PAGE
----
Efficiency gains, if not properly managed, can quietly take away most of the present market for electricity. But they also offer alert utilities an unprecedented opportunity to control risk,...
Electricity Transmission and Emerging Competition
workable consensus is near. The pieces have been implemented and tested elsewhere (em the most advanced version perhaps in Norway (em and proposed by a growing list of industry participants in the United States. The key to open, efficient transmission access in a network lies in coordination through a pool-based market that can support emerging competition. Network coordination provides the foundation for the voluntary pool-based model that could serve as the new consensus.8 Such a network-based approach would be more different than difficult, and would simplify the most vexing problems that won't go away. t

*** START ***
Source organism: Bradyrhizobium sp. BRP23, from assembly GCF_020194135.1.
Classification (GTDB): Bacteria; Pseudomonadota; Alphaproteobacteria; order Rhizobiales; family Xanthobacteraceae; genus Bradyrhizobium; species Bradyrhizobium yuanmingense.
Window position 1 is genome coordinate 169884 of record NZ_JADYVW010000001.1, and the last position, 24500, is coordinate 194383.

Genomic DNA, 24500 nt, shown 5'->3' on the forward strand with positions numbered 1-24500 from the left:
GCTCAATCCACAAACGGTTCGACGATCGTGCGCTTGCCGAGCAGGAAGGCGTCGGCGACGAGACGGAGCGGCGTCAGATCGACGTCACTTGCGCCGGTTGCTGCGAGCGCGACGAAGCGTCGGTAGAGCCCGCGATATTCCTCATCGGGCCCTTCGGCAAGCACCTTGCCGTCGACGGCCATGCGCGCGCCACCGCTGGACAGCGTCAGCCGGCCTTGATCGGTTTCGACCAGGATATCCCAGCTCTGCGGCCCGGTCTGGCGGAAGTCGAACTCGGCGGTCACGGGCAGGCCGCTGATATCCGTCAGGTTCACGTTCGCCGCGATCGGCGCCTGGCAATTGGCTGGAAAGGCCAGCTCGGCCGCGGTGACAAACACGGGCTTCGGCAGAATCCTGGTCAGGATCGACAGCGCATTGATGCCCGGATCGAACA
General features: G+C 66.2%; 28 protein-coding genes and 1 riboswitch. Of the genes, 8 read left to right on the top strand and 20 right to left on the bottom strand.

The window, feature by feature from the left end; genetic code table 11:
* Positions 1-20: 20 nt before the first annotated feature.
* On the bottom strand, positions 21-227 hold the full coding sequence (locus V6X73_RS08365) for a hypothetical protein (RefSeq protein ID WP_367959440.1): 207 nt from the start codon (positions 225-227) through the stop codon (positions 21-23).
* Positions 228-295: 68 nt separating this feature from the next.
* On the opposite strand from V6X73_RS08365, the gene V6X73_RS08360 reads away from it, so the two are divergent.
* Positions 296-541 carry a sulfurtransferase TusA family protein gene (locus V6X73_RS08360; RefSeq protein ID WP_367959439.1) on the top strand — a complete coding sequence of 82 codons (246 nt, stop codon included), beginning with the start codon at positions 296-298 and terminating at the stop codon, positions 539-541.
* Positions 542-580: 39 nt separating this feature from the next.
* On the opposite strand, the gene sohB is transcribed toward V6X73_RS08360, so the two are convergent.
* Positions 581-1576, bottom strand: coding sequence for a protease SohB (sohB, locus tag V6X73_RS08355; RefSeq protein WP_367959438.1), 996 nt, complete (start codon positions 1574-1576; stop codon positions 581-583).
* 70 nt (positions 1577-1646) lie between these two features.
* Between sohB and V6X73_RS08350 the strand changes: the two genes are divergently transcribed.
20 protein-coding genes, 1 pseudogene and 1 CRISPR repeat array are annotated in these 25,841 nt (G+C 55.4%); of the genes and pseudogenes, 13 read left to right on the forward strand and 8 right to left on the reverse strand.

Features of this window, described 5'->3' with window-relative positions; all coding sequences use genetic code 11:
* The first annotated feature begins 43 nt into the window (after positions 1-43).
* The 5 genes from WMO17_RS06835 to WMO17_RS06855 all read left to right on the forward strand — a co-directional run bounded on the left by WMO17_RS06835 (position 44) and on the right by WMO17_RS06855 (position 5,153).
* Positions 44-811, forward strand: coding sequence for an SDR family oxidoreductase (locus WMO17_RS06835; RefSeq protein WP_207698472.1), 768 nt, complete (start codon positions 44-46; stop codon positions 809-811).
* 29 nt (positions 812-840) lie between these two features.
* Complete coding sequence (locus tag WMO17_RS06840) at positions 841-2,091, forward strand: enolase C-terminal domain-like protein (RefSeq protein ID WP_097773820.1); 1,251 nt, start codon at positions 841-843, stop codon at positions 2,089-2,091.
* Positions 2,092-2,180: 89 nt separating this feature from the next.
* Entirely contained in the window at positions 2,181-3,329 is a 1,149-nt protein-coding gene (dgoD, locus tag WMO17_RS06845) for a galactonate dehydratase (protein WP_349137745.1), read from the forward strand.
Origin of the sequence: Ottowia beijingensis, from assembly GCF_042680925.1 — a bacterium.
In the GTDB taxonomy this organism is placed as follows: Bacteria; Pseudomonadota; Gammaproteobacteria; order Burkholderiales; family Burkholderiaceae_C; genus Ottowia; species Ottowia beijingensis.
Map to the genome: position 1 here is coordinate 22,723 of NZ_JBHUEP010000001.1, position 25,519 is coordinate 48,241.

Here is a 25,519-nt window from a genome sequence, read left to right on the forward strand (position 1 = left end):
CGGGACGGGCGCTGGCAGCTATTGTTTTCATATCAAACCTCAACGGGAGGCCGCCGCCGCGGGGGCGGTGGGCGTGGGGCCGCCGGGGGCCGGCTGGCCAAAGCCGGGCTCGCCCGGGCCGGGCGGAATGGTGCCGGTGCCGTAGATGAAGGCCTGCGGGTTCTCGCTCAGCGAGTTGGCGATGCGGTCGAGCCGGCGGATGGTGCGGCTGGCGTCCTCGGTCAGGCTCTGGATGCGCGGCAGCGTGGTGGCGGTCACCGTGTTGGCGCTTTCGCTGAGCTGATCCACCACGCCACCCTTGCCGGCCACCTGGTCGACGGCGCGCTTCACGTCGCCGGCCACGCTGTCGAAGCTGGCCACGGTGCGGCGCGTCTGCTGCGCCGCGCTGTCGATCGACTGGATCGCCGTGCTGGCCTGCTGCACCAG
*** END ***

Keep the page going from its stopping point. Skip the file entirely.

William W. Hogan is the Thornton Bradshaw Professor of Public Policy and Management at the John F. Kennedy School of Government, Harvard University, and director, Putnam, Hayes & Bartlett, Inc., Cambridge MA. This article encapsulates a presentation given at the 1995 Public Utility Research Center Annual Conference, and draws on work for the Harvard Electricity Policy Group and the Harvard-Japan Project on Energy and the Environment. Many individuals have provided helpful comments, especially Robert Arnold, John Ballance, Jeff Bastian, Ashley Brown, John Chandley, Doug Foy, Don Garber, Scott Harvey, Jere Jacobi, Paul Joskow, Jim Kritikson, Dale Landgren, Amory Lovins, Howard Pifer, Susan Pope, Larry Ruff, Michael Schnitzer, Irwin Stelzer, Jan Strack, Julie Voeck, and Carter Wall. The views presented here are not necessarily attributable to any of the above mentioned individuals, and any remaining errors are solely the responsiblity of the author.
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